With material this is in all cases better than usual, the crews of the various colleges which the Crimson will oppose this year are developing rapidly. The Navy and Yale are already on open water and the other eights expect to be out very shortly.
A feature of the Yale rowing program this year is the unprecedented scale on which full crew work was carried out last October. By the middle of the month 30 eights were working out regularly on the Housatonic. Over 250 men were thus given an opportunity to prove their worth on the river, and the Fall Regatta which closed the season on November 10 provided as opportunity for Coach Corderry to compare the respective merits of the veteran oarsmen as well as uncovering a quantity of good material among the upper class and Freshman candidates.
Actual winter practice started for the Eli oarsmen on February 10 when the first three University boats and the 150-pound crew reported for the initial work-out on the machines. On February 18 a tentative seating was announced for the first two shells and the Freshman eight, but all three boats have been subjected to frequent changes because of the large number of reserve candidates.
Ten days ago the entire rowing squad was transferred from the Gymnasium to the George Adee boathouse for the earliest start on the harbor that the Eli crews have ever had. Coach Corderry expects to keep his charges on the New Haven harbor two or three weeks before shifting them to the boathouse at Derby, on the Housatonic, where they will practice until they go into permanent training camp a Gales Ferry in June.
Five veterans will be available for the 1922 season. Yale is fortunate in again having the services of Freeman, who stroked his crew to victory over the Crimson last year, since one of the chief problems of the coaches this year seems to lie in the acquisition to experienced and capable strokes. In addition to Freeman and Captain Gibson there remain from last year's eight, Haldeman, Russell, Carman, and Leslie. If they make the crew this year it will give the boat six oarsmen of two or more' years' experience.
The first crew, as recently picked by Coach Corderry, includes five veterans. The other positions have been filled by Ellis at 4 who rowed at 7 in the 1920 eight, Cheney, a member of last spring's Junior eight, and Rockefeller 6 on the winning Freshman combination. The seating of the first crew is as follows:
Stroke, Freeman; 7, Haldeman; 6; Rockefeller; 5, Gibson; 4, Ellis; 3, Russell; 2, Cheney; bow, Leslie.
At first glance Princeton and Yale appear in a remarkably even light, but later consideration would seem to award the verdict to Coach Spaeth's charges. Although Princeton has only three men of its championship crew back, seven men of the eight which was stroked by Cresswell and was ranked nearly as high as the championship crew have returned to college; technically in fact Cresswell's boat was ranked as Crew A. This year Coach Spaeth intends to use again this system of developing twin University eights which worked so successfully last year.
The only-draw-back to the Tiger prospects for another season of championship records, and it is a big draw-back, is the apparent lack of a capable successor to Leh. Morgan and Cresswell have not made a strong impression, and the position is now a toss-up between Pride, stroke of last year's Freshman, and Wright, stroke of the 1923 yearlings. These four men, together with Moser of the 1922 Freshman eight, are all being tried but the final decision is probably for some time.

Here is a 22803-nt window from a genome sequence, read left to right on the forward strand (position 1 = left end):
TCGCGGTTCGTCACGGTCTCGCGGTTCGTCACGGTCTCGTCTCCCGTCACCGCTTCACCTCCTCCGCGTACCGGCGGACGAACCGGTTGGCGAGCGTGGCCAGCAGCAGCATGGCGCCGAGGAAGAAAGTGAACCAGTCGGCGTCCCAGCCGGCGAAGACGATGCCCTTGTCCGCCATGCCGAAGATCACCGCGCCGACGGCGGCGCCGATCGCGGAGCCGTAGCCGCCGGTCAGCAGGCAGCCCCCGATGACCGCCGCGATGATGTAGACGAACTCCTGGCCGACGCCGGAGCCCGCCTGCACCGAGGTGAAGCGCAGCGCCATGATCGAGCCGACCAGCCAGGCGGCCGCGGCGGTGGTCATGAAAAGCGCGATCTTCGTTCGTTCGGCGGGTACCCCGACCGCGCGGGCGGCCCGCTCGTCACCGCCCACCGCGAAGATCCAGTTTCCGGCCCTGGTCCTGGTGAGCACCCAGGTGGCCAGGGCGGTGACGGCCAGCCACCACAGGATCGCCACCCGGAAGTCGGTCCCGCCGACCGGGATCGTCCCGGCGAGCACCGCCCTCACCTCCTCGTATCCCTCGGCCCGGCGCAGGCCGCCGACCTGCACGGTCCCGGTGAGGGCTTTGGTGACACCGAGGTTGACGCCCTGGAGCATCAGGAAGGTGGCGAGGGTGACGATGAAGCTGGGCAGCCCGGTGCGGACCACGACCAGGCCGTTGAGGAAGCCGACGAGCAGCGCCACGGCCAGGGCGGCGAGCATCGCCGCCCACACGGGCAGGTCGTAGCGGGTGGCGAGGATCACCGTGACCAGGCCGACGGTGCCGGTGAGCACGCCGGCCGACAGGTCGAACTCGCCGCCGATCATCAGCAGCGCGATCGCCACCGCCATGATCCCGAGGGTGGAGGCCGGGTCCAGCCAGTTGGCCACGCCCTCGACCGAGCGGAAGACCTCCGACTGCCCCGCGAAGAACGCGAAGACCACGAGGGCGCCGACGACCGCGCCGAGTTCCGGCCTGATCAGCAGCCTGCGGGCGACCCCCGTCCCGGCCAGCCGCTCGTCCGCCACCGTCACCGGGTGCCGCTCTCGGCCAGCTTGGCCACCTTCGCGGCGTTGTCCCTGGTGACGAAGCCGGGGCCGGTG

All the Tiger crews will probably be out on the water by the middle of the month, and as soon as this occurs a more definite announcement as to the seating may be expected. The two University eights will race on alternate Saturdays in May, and if the stroke question can be settled there will be no lack of material for two first-class eights. The first tentative seating of Crew A follows:
Stroke Pirie; 7, Milne; 6, Sinclaire; 5, Newlin; 4. Morgan; 3, Lewis; 2, Jones; bow, Page.
Prospects at Cornell and Annapolis are uniformly good. The Ithacans expect to take to the water very soon, while with last year's University and championship Sophomore crews almost intact, the question of material is not a perplexing one to Coach Hoyle and his assistants.
The Navy oarsmen got the jump on the rest of the Eastern crews in the matter of practice on the water, work for the midshipmen starting on February 20. Every member of the crew by one rowed in the first shell last season.
Pennsylvania, in addition to a particularly difficult schedule, has had other serious draw-backs to her hopes for a successful season, Captain Mitchell being recently declared ineligible for further athletic competition. Keen competition has been displayed for the stroke position left vacant by his absence, but no definite decision as to the occupant of the seat has yet been arrived at.
Crew work is well under way at M. I. T. Over 100 candidates for Technology and Freshman eights reported last month and have been given regular work-outs on the machines as well as intensive training in the form of daily track and distance running. The M. I. T. shells will take to the water at approximately the same date as the Crimson crews, which will probably be the beginning of next week.